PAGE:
This isn’t a sign that calorie counting doesn’t work. It’s a sign that an adjustment needed to be made to this estimated starting number.
3. Your Calorie Counting App Isn’t Accurate
Once you have a calorie target to aim for, the next step is usually going to be finding some diet tracking app to count your calories with.
These apps will allow you to search their massive database of foods, select the ones you eat each day, adjust their serving sizes accordingly, and then automatically add up the total calories (and protein, fat, carbs, etc.) that you’re consuming per day.
This is something I highly recommend doing, as it makes the whole process significantly faster, easier, and more accurate than any other approach.
However, it’s still not perfect.
This is because most diet tracking apps have nutrition information in their database that isn’t always accurate.
This mostly comes in the form of user-submitted data.
Meaning, while many of the foods in the database are going to be provided by trustworthy sources (like the USDA), many others are going to come from some random person who added them on their own.
How is this possible, you ask?
Because many apps allow random users (like me, you, and your most clueless friend) to add foods into the public database with little to no process in place to verify that any of it is even remotely accurate.
So if you’re using one of these apps and relying on a food database that’s only partially accurate thanks to it’s user-submitted data, you can very easily end up eating more calories than it seems.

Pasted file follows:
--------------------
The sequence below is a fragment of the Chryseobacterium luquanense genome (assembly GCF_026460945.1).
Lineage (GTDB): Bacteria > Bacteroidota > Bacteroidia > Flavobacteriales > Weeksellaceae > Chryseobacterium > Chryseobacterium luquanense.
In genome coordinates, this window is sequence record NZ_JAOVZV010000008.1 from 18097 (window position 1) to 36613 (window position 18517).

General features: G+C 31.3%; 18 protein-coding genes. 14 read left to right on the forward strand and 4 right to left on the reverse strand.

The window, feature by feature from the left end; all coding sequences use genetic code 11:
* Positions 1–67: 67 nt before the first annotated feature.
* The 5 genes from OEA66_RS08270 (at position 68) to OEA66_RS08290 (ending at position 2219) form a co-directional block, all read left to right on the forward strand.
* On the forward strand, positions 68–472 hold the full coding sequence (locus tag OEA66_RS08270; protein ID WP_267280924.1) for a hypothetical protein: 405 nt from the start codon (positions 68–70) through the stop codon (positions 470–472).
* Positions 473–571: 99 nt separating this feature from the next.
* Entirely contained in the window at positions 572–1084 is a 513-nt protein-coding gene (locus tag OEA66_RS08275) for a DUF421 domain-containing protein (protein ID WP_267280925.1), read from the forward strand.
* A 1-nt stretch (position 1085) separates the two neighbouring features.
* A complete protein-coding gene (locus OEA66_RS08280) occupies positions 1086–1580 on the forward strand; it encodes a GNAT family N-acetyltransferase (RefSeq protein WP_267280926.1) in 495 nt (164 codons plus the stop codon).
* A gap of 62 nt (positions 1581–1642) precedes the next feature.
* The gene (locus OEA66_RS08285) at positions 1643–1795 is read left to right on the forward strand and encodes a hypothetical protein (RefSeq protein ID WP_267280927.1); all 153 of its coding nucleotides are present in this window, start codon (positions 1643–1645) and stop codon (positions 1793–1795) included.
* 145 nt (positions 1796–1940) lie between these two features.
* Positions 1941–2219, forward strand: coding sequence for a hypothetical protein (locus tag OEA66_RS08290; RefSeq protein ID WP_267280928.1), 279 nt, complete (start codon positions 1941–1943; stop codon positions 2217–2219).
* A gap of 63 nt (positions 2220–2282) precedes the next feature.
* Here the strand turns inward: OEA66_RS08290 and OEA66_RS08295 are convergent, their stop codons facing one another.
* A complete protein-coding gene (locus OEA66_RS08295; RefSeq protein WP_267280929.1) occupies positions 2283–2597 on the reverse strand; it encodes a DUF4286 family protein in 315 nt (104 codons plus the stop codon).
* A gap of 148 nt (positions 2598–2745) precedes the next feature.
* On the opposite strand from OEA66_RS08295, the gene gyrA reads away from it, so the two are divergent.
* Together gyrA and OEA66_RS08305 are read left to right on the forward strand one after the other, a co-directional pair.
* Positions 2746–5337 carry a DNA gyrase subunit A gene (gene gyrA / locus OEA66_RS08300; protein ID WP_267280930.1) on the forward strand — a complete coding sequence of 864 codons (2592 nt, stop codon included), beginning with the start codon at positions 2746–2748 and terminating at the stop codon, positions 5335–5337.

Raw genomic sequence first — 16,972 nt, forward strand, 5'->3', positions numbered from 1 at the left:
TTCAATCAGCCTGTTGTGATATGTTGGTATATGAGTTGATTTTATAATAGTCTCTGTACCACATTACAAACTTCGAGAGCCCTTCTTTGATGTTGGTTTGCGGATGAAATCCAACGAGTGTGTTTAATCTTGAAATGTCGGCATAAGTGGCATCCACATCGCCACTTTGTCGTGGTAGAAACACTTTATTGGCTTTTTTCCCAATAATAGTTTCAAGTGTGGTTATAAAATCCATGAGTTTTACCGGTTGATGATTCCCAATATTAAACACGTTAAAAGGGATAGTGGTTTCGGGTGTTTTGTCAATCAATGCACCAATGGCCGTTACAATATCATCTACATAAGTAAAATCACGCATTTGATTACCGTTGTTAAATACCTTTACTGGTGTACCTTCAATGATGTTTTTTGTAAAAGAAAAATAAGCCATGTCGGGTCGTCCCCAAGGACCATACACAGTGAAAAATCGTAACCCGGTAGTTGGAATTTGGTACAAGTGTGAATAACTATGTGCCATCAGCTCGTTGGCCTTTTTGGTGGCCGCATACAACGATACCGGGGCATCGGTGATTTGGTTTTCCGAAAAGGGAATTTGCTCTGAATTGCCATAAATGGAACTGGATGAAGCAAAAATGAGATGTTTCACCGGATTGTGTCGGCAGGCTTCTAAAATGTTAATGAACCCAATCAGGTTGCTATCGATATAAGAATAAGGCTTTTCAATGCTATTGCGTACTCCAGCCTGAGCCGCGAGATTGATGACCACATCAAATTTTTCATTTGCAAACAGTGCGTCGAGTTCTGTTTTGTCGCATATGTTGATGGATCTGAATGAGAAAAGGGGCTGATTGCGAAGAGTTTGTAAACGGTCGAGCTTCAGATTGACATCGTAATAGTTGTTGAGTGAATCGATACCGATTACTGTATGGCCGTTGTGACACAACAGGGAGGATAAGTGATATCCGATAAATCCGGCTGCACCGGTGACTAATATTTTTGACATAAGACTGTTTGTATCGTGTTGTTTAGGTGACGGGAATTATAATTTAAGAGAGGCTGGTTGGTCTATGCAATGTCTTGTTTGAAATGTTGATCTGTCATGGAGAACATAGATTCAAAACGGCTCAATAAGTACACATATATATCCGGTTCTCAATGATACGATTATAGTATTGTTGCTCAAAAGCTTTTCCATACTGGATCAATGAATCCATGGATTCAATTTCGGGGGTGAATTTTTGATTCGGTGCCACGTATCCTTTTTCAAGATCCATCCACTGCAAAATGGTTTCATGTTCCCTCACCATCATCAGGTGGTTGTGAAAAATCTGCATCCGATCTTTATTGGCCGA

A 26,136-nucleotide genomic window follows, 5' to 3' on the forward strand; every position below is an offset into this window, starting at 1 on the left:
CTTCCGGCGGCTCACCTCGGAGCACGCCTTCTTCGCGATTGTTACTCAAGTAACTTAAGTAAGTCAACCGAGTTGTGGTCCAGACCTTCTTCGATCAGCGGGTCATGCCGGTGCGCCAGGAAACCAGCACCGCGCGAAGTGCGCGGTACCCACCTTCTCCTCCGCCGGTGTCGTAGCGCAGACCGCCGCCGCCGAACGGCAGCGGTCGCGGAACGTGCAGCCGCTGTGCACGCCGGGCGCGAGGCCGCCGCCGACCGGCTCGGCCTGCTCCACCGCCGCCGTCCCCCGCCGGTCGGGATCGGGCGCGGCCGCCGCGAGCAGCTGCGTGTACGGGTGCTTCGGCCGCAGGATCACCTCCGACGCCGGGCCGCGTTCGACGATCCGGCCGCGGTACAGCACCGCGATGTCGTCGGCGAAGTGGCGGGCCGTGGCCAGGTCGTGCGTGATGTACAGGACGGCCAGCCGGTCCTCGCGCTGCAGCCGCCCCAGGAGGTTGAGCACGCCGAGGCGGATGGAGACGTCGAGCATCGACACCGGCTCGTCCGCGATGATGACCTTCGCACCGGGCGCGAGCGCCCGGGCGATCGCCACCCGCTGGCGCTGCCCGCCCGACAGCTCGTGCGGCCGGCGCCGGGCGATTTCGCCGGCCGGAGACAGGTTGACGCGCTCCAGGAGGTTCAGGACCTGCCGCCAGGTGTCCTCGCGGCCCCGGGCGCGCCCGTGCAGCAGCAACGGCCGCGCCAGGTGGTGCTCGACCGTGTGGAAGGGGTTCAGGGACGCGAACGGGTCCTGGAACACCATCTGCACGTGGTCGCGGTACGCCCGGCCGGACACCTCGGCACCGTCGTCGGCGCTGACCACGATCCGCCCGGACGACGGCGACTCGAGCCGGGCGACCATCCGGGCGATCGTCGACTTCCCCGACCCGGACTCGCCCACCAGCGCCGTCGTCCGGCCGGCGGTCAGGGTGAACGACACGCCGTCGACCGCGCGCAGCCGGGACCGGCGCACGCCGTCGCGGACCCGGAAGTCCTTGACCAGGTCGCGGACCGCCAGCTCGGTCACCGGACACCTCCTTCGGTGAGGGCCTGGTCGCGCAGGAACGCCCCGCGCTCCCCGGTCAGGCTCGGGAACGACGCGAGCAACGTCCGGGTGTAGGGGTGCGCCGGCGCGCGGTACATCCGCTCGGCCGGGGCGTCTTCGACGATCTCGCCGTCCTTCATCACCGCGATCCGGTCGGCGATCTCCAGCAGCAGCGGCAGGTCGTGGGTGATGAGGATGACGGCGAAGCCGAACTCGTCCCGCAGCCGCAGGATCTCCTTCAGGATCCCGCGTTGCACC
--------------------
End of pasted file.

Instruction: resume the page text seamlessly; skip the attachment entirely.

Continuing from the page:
Once again, this doesn’t mean calorie counting doesn’t work.
It means you need to avoid using user-submitted foods in your tracking, or maybe just find a less-stupid diet tracking app that doesn’t allow this to happen in the first place.
4. You Didn’t Give It Enough Time To Work
Now let’s imagine you’ve successfully avoided the previous 3 scenarios, and you are correctly and accurately counting your calories.
Great news, right?
The bad news, however, is that there are still two other mistakes that are made all the time.
The first is not giving calorie counting enough time to work.
This could be said for every weight loss diet and method too, of course.
For example, I’ve had people tell me something like “I’ve counted my calories for the last few days but I haven’t lost any weight.”
Um, no kidding.
This is going to take a bit longer than “a few days.”
Most people can expect to lose between 0.5 – 2lbs per week, with the higher end of that range being more likely for those with a lot of weight to lose, and the lower end being more likely for those with less weight to lose.